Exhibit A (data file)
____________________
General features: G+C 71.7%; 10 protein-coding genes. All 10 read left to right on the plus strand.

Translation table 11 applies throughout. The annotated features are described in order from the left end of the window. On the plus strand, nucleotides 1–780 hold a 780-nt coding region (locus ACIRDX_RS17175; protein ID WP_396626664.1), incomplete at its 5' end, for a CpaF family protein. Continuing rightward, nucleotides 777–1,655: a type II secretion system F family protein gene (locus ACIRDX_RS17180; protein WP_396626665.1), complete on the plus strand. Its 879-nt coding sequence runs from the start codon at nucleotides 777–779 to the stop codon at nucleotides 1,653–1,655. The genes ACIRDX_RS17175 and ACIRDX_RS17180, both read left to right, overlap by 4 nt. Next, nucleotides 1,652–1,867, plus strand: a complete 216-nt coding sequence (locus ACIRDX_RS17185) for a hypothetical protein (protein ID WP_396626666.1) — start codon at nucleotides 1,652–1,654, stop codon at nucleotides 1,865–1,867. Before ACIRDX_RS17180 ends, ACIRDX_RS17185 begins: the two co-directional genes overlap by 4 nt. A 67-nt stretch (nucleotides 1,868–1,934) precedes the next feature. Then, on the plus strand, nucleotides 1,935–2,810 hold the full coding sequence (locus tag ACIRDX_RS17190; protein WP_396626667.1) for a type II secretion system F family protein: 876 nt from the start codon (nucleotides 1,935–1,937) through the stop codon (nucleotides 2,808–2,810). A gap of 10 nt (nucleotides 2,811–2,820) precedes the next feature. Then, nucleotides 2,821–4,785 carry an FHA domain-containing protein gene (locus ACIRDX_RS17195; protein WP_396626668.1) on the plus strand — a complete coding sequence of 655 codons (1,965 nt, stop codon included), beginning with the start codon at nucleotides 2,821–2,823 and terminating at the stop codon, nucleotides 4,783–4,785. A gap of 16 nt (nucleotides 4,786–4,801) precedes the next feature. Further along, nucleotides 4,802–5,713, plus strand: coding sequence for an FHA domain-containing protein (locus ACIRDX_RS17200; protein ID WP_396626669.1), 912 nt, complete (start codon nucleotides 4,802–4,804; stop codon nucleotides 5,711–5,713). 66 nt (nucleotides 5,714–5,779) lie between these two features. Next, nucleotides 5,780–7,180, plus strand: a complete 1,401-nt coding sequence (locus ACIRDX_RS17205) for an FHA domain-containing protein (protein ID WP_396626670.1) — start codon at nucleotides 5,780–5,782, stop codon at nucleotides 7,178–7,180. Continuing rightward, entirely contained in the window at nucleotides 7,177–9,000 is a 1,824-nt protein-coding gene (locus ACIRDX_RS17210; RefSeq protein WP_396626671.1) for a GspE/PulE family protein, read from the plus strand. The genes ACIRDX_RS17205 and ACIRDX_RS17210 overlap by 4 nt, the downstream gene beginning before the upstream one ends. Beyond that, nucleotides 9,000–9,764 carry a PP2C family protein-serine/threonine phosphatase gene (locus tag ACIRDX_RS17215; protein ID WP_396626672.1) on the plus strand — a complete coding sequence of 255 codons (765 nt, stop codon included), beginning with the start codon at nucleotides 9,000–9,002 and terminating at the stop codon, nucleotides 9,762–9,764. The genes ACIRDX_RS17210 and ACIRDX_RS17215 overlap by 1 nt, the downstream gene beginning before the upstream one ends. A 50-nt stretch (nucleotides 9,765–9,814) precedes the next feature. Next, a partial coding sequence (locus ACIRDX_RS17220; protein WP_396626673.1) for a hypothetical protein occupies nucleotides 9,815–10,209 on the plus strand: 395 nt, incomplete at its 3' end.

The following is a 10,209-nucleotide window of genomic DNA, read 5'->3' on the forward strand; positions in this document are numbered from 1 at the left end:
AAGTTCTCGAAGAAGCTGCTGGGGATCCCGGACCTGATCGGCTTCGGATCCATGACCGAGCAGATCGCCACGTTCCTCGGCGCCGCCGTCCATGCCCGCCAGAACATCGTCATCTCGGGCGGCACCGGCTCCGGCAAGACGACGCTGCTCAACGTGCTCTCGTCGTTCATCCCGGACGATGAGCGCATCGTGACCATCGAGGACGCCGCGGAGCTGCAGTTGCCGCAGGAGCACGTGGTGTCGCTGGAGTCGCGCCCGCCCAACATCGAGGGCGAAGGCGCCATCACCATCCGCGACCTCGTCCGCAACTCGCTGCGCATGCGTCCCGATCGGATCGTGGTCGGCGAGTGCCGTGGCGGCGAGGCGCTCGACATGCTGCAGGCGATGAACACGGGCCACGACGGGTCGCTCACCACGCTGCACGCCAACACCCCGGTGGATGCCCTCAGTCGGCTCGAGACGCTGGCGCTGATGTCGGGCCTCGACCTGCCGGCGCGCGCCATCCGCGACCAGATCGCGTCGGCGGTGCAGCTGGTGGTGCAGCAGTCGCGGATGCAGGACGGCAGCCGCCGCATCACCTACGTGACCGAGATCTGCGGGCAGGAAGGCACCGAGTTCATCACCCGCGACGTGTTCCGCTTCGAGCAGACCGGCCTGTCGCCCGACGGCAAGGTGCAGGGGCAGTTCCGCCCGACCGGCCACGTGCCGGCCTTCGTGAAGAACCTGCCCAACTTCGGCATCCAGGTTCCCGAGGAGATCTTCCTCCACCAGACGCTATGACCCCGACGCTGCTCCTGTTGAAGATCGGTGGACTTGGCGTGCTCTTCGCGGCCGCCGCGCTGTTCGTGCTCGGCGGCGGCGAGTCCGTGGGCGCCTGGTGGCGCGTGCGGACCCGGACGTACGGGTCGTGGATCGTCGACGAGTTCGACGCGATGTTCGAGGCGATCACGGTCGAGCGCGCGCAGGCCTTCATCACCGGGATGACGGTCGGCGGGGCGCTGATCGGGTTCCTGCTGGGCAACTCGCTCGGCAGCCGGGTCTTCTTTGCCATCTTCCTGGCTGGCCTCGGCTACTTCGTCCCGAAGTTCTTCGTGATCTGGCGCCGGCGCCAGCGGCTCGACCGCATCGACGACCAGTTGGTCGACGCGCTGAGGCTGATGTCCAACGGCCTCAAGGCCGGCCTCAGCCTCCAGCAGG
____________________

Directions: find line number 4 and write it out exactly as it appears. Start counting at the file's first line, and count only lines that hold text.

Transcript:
AAGTTCTCGAAGAAGCTGCTGGGGATCCCGGACCTGATCGGCTTCGGATCCATGACCGAGCAGATCGCCACGTTCCTCGGCGCCGCCGTCCATGCCCGCCAGAACATCGTCATCTCGGGCGGCACCGGCTCCGGCAAGACGACGCTGCTCAACGTGCTCTCGTCGTTCATCCCGGACGATGAGCGCATCGTGACCATCGAGGACGCCGCGGAGCTGCAGTTGCCGCAGGAGCACGTGGTGTCGCTGGAGTCGCGCCCGCCCAACATCGAGGGCGAAGGCGCCATCACCATCCGCGACCTCGTCCGCAACTCGCTGCGCATGCGTCCCGATCGGATCGTGGTCGGCGAGTGCCGTGGCGGCGAGGCGCTCGACATGCTGCAGGCGATGAACACGGGCCACGACGGGTCGCTCACCACGCTGCACGCCAACACCCCGGTGGATGCCCTCAGTCGGCTCGAGACGCTGGCGCTGATGTCGGGCCTCGACCTGCCGGCGCGCGCCATCCGCGACCAGATCGCGTCGGCGGTGCAGCTGGTGGTGCAGCAGTCGCGGATGCAGGACGGCAGCCGCCGCATCACCTACGTGACCGAGATCTGCGGGCAGGAAGGCACCGAGTTCATCACCCGCGACGTGTTCCGCTTCGAGCAGACCGGCCTGTCGCCCGACGGCAAGGTGCAGGGGCAGTTCCGCCCGACCGGCCACGTGCCGGCCTTCGTGAAGAACCTGCCCAACTTCGGCATCCAGGTTCCCGAGGAGATCTTCCTCCACCAGACGCTATGACCCCGACGCTGCTCCTGTTGAAGATCGGTGGACTTGGCGTGCTCTTCGCGGCCGCCGCGCTGTTCGTGCTCGGCGGCGGCGAGTCCGTGGGCGCCTGGTGGCGCGTGCGGACCCGGACGTACGGGTCGTGGATCGTCGACGAGTTCGACGCGATGTTCGAGGCGATCACGGTCGAGCGCGCGCAGGCCTTCATCACCGGGATGACGGTCGGCGGGGCGCTGATCGGGTTCCTGCTGGGCAACTCGCTCGGCAGCCGGGTCTTCTTTGCCATCTTCCTGGCTGGCCTCGGCTACTTCGTCCCGAAGTTCTTCGTGATCTGGCGCCGGCGCCAGCGGCTCGACCGCATCGACGACCAGTTGGTCGACGCGCTGAGGCTGATGTCCAACGGCCTCAAGGCCGGCCTCAGCCTCCAGCAGG